Chinese architecture: Architectural Development: T'ang Dynasty and Thereafter
Through the T'ang and Sung dynasties, Chinese architecture retained the basic characteristics already developed in the Han, although there was a greater technical mastery and a tendency toward rich adornment and complexity of the system of bracketing. Though little survives of the wooden structures, our knowledge of their appearance comes from detailed representations in painted scrolls, especially by the Li school of artists in the T'ang period and their followers (see Chinese art ).
Extant monuments in Japan, profoundly influenced by Chinese architecture, also reflect the progress of Chinese building techniques. Examples are the 7th-century monastery of Horyu-ji and the 8th-century monastery of Toshodai-ji. In the Ming period the complex of courtyards, parks, and palaces became labyrinthian in scope. Little remains of the imperial palaces at Nanjing, the capital of the Ming dynasty until 1421.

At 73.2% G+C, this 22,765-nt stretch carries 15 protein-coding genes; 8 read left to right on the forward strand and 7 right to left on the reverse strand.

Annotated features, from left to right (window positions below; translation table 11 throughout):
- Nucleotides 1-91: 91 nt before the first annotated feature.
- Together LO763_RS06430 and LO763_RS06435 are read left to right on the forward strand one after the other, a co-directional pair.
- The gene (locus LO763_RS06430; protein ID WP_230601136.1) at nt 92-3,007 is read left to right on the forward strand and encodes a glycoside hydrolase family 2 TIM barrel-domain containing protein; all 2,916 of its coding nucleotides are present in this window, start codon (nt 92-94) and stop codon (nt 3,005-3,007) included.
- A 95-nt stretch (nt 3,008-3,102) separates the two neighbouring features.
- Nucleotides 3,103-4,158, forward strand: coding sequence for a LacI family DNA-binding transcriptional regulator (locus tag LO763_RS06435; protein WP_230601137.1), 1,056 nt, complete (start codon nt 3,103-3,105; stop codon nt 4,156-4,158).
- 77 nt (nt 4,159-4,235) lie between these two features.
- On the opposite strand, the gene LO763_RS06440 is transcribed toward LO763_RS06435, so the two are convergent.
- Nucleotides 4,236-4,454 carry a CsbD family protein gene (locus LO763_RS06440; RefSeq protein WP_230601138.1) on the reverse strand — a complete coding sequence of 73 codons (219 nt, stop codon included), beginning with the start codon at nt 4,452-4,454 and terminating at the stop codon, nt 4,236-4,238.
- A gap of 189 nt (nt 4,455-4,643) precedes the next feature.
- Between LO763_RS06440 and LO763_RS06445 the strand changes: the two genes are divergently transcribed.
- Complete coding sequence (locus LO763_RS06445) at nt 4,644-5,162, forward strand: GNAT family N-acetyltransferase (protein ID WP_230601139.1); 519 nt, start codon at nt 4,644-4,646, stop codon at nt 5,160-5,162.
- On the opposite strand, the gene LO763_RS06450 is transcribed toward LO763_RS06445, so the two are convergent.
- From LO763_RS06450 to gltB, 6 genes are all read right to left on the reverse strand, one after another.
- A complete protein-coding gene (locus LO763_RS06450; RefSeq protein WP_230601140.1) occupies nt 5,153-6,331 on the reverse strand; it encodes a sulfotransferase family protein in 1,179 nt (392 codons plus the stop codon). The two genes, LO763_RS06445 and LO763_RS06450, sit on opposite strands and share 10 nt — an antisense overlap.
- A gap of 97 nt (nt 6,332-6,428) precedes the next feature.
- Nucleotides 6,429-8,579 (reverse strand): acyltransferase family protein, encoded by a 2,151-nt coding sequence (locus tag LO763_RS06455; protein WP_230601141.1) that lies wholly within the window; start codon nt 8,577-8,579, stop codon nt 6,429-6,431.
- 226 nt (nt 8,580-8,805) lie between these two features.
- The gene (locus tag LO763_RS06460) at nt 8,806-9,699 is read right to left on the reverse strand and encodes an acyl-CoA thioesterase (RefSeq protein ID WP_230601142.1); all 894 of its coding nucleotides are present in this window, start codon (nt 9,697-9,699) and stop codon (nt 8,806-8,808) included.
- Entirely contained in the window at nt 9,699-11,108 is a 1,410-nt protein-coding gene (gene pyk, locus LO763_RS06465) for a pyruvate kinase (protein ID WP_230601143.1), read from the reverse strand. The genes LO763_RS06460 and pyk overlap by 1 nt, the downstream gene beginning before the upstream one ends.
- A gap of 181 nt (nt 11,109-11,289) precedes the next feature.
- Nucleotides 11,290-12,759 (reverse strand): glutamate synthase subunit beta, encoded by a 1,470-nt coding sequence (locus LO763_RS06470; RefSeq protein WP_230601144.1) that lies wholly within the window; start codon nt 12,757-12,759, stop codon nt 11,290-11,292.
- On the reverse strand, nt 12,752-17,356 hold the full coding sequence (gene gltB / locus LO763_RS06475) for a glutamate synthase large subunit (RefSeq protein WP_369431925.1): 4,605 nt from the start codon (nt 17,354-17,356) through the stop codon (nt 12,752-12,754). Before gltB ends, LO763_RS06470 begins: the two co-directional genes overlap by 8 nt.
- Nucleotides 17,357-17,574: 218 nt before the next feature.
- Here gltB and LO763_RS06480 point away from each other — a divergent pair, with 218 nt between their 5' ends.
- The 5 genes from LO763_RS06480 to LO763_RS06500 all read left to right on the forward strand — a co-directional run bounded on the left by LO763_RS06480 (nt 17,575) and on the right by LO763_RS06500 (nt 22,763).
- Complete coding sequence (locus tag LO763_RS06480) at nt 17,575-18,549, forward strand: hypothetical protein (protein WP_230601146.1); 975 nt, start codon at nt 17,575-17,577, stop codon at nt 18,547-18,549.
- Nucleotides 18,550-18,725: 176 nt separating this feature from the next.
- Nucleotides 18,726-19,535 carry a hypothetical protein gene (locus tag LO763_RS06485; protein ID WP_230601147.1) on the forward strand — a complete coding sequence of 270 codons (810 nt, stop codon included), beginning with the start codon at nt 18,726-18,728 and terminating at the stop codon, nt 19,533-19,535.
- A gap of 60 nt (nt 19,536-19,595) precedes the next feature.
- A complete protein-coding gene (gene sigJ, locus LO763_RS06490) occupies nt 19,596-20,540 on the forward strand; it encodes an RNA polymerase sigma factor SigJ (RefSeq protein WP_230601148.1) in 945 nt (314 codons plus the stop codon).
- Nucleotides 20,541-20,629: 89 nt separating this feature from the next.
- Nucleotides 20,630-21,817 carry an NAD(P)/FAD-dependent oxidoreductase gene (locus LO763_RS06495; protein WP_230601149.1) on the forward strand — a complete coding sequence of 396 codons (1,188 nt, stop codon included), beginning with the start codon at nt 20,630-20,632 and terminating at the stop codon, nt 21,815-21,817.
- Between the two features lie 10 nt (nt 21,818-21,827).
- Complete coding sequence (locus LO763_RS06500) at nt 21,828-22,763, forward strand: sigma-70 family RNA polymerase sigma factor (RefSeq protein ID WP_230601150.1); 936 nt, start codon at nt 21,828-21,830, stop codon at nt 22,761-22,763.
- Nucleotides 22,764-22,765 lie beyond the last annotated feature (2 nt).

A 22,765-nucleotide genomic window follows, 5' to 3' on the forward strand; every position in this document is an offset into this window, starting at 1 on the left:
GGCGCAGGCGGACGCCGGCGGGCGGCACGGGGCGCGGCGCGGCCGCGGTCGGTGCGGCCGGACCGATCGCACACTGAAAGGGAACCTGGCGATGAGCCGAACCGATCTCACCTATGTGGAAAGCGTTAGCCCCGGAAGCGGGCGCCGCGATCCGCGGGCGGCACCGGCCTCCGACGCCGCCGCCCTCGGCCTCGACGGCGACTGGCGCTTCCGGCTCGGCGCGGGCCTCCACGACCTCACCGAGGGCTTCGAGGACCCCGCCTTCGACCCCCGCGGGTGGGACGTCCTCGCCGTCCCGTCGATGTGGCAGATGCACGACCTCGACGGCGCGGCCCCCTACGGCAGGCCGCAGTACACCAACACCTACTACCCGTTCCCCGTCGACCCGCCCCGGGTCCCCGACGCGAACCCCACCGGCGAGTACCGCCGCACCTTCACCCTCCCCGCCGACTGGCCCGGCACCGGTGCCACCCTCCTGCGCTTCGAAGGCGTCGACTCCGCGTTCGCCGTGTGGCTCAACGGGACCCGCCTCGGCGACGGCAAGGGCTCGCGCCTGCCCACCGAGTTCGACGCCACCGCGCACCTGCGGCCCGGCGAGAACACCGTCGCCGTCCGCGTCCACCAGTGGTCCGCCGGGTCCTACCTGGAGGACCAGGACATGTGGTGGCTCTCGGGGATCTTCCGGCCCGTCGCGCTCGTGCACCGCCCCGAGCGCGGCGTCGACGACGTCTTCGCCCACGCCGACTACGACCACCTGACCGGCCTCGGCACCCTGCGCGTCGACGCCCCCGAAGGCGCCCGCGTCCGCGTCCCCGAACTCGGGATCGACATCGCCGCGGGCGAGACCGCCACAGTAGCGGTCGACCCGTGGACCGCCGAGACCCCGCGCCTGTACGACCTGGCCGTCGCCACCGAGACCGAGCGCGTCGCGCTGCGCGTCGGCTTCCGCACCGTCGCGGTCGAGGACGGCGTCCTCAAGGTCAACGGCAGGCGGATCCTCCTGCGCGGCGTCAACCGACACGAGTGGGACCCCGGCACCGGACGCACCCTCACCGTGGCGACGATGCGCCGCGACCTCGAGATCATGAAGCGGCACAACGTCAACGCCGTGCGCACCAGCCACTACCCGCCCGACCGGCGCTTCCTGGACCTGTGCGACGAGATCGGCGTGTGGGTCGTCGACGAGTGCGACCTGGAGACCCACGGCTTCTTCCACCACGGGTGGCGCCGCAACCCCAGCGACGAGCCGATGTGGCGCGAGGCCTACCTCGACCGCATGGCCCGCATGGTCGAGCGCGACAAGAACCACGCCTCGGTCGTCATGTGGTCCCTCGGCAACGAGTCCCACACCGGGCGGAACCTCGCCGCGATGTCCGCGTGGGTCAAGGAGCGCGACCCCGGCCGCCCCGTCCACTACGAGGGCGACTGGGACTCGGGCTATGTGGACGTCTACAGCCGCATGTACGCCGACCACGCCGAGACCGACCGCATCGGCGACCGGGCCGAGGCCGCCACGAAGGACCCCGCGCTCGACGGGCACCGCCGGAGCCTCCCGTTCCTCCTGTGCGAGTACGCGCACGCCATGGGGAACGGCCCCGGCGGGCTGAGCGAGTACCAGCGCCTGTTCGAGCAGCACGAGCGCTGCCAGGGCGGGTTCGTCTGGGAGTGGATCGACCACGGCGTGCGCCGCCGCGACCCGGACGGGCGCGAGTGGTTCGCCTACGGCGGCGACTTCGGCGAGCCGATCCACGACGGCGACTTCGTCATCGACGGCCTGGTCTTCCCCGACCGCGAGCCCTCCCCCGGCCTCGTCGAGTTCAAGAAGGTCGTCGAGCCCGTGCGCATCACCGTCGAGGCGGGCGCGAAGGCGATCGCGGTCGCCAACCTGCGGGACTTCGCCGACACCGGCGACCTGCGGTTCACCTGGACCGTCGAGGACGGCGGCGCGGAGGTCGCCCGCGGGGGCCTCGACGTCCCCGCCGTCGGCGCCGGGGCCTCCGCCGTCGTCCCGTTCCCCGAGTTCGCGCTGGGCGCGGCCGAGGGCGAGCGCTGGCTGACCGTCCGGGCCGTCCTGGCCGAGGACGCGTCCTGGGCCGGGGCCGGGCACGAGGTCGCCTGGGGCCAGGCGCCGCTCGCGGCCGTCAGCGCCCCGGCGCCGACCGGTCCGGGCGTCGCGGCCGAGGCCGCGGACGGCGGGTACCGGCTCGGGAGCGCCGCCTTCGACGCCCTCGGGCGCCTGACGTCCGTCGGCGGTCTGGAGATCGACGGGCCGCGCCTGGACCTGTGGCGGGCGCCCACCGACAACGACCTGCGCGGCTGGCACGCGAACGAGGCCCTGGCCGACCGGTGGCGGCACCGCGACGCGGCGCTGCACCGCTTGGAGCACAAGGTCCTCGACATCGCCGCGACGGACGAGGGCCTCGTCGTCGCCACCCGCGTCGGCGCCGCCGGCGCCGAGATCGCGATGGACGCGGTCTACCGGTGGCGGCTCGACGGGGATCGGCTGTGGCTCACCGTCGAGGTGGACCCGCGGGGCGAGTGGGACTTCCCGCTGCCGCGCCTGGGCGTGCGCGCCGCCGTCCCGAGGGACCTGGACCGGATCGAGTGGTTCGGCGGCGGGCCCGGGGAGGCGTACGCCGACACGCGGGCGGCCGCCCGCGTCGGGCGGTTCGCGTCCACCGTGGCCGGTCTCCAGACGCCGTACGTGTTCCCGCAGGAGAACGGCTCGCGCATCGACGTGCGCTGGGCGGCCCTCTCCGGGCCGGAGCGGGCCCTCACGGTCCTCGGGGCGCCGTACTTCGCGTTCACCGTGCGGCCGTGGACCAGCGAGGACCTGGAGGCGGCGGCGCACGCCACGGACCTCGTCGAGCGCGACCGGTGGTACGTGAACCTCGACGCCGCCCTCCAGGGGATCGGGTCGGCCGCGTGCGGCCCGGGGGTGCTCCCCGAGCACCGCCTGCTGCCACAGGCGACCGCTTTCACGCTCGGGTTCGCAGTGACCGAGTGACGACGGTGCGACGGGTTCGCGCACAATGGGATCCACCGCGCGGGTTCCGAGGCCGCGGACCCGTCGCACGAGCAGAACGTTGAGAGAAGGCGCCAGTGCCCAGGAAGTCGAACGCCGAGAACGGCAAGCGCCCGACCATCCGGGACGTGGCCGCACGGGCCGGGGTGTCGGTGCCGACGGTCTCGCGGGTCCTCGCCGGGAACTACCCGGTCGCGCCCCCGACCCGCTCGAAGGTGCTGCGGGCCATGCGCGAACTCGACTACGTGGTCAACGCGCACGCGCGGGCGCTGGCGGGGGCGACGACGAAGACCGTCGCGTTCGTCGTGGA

- Structural Elements
- Early Architecture
- Architectural Development: T'ang Dynasty and Thereafter
- The Forbidden City
- The Pagoda
- The Chinese Ground Plan
- Modern Styles
The Columbia Electronic Encyclopedia, 6th ed. Copyright © 2012, Columbia University Press. All rights reserved.
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